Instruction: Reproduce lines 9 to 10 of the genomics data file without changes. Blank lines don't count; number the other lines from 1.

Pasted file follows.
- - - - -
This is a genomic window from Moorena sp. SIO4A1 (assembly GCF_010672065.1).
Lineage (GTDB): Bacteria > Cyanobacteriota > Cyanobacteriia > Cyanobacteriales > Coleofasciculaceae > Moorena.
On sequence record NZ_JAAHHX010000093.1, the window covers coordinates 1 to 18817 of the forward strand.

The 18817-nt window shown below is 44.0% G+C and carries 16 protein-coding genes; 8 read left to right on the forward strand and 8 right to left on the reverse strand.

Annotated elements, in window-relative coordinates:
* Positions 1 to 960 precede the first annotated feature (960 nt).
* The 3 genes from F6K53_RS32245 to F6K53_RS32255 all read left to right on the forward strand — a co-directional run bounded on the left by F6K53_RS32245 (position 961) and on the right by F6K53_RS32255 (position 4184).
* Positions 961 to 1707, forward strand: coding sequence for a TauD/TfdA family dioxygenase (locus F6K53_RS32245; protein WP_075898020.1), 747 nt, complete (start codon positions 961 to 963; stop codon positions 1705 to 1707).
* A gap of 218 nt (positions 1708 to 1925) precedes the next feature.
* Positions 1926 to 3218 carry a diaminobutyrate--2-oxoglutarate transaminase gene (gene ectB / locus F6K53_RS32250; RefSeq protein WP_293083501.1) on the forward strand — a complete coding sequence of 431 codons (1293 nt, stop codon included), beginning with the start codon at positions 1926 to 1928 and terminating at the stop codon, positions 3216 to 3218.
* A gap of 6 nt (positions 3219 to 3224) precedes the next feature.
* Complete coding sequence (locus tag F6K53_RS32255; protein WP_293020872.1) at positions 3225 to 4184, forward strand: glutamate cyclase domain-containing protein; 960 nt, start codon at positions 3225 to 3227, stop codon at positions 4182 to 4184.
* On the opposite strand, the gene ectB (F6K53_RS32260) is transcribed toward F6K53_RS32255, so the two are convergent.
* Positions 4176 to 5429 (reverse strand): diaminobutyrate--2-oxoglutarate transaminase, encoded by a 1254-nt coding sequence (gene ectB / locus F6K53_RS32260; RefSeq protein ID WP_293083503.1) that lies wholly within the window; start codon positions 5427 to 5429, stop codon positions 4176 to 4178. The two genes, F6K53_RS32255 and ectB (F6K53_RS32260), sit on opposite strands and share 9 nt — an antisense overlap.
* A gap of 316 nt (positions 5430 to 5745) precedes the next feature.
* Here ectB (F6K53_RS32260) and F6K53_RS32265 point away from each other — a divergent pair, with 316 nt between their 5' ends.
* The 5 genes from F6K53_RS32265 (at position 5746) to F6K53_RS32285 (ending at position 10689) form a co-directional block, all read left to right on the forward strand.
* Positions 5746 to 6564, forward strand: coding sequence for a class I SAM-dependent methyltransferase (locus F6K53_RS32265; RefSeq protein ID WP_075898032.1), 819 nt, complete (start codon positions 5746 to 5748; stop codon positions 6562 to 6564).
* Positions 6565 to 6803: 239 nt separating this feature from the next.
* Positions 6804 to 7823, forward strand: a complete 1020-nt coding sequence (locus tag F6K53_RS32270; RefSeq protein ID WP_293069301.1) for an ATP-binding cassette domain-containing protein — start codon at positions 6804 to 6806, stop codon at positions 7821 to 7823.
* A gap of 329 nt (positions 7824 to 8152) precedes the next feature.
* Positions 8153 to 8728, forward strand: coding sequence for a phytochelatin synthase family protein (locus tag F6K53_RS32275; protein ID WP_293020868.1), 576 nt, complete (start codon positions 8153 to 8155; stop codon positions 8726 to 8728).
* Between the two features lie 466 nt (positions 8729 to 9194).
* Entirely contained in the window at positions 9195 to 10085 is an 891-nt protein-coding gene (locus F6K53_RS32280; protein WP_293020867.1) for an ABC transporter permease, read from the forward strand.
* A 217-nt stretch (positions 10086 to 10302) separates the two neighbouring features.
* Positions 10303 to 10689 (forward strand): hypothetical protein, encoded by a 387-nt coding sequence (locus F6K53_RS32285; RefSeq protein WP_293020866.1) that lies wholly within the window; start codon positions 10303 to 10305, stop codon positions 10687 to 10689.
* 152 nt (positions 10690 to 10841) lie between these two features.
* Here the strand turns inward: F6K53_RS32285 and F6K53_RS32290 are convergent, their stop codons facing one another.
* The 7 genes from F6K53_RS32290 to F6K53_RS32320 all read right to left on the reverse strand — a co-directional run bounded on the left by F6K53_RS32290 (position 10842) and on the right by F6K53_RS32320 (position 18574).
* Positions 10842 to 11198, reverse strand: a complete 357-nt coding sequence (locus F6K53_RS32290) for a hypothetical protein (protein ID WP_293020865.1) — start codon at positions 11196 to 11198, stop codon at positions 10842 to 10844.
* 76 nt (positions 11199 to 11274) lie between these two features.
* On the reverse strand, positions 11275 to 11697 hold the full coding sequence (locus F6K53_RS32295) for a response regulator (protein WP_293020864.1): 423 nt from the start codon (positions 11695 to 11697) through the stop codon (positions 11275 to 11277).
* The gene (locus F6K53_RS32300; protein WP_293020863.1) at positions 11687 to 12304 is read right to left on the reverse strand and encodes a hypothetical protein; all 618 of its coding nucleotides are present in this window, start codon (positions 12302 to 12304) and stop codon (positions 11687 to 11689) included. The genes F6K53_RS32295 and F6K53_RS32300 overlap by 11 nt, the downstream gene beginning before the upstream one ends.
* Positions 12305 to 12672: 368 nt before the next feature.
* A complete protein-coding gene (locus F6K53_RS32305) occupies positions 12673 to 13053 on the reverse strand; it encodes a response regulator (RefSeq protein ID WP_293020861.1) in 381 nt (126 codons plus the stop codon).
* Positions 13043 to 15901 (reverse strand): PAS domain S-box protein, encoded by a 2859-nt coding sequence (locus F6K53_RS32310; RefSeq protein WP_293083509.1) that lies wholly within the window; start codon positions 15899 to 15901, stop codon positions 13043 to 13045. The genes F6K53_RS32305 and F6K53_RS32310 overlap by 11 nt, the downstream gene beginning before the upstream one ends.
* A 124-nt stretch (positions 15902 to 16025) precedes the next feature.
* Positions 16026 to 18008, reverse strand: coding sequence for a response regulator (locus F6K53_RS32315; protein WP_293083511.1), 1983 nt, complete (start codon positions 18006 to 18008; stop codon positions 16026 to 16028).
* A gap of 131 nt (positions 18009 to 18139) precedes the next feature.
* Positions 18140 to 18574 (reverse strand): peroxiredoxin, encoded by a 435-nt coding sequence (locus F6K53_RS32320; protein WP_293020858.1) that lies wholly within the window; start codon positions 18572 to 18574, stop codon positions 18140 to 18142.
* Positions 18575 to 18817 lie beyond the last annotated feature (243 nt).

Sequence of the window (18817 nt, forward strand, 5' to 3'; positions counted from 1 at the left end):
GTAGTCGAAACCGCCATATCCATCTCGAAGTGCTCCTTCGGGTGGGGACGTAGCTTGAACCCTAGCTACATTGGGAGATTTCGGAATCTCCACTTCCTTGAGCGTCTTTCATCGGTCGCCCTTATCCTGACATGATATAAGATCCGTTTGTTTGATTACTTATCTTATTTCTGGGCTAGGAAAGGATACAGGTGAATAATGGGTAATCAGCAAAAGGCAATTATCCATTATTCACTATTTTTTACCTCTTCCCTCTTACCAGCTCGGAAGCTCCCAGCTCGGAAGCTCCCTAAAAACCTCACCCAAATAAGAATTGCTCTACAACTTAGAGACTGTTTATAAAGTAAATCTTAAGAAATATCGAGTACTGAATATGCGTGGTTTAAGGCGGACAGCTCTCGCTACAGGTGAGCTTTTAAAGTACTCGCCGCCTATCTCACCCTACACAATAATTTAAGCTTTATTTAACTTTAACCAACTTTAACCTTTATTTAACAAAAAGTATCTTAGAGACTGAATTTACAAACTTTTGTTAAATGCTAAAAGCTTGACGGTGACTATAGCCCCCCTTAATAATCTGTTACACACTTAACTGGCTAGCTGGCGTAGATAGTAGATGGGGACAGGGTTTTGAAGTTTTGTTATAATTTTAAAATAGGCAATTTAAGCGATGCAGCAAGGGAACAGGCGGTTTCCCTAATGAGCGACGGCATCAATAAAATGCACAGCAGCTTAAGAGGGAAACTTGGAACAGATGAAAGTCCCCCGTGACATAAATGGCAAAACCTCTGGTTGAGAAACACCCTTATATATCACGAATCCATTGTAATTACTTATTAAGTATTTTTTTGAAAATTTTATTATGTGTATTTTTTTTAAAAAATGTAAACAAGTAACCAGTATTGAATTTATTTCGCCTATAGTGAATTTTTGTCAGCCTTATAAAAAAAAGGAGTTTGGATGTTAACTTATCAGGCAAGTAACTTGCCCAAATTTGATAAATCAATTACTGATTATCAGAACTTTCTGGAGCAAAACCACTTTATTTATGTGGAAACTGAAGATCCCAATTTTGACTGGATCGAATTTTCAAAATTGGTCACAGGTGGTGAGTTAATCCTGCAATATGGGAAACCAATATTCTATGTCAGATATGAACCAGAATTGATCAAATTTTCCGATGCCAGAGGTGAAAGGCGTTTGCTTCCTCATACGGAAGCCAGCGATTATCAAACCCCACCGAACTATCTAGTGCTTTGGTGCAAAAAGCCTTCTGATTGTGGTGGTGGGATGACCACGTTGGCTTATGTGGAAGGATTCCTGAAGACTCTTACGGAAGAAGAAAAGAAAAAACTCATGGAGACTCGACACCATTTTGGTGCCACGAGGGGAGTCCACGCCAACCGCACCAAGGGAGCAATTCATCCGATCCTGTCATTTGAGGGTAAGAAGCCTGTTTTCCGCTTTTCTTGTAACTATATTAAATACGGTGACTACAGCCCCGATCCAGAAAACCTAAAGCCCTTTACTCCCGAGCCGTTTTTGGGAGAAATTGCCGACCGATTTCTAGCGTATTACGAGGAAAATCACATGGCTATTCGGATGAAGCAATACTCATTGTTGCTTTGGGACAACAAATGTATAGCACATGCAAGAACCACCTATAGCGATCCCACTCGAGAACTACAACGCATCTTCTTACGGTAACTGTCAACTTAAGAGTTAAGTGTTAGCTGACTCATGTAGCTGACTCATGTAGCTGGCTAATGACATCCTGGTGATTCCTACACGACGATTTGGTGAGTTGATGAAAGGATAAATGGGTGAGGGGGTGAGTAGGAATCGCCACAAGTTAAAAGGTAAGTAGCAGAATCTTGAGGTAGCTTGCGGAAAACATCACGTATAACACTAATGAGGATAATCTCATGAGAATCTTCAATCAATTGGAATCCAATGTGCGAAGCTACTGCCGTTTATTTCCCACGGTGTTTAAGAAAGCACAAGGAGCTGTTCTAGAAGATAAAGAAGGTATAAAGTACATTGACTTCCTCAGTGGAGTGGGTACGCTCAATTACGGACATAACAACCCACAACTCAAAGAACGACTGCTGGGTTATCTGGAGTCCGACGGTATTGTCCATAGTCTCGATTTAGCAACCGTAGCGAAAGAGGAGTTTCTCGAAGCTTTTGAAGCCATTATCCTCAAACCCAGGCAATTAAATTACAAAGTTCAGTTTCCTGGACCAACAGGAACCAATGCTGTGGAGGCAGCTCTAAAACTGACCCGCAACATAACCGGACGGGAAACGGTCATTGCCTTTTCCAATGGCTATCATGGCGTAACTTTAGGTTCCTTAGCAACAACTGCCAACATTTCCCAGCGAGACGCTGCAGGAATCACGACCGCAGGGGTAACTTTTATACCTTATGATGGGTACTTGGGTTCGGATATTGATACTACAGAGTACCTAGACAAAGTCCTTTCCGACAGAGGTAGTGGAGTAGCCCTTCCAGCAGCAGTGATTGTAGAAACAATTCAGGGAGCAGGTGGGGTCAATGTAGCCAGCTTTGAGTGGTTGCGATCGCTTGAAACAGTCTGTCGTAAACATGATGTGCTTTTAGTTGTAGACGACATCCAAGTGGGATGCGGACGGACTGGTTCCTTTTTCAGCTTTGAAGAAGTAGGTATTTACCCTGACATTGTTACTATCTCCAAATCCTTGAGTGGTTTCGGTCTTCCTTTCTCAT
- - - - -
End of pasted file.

* A gap of 218 nt (positions 1708 to 1925) precedes the next feature.
* Positions 1926 to 3218 carry a diaminobutyrate--2-oxoglutarate transaminase gene (gene ectB / locus F6K53_RS32250; RefSeq protein WP_293083501.1) on the forward strand — a complete coding sequence of 431 codons (1293 nt, stop codon included), beginning with the start codon at positions 1926 to 1928 and terminating at the stop codon, positions 3216 to 3218.